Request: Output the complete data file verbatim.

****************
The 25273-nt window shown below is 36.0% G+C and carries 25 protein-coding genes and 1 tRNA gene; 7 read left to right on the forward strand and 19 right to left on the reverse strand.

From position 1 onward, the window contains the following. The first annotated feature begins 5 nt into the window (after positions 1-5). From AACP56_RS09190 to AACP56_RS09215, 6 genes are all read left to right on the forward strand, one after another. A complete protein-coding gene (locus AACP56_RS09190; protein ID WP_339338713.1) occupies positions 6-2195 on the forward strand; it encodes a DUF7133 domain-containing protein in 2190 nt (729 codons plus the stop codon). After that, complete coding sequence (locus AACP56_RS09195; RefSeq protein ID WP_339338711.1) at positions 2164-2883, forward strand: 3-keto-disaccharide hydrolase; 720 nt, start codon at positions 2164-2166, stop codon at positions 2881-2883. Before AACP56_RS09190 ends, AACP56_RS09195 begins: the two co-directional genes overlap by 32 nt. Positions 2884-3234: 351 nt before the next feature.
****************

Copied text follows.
The 25273-nt window shown below is 36.0% G+C and carries 25 protein-coding genes and 1 tRNA gene; 7 read left to right on the forward strand and 19 right to left on the reverse strand.

From position 1 onward, the window contains the following. The first annotated feature begins 5 nt into the window (after positions 1-5). From AACP56_RS09190 to AACP56_RS09215, 6 genes are all read left to right on the forward strand, one after another. A complete protein-coding gene (locus AACP56_RS09190; protein ID WP_339338713.1) occupies positions 6-2195 on the forward strand; it encodes a DUF7133 domain-containing protein in 2190 nt (729 codons plus the stop codon). After that, complete coding sequence (locus AACP56_RS09195; RefSeq protein ID WP_339338711.1) at positions 2164-2883, forward strand: 3-keto-disaccharide hydrolase; 720 nt, start codon at positions 2164-2166, stop codon at positions 2881-2883. Before AACP56_RS09190 ends, AACP56_RS09195 begins: the two co-directional genes overlap by 32 nt. Positions 2884-3234: 351 nt before the next feature.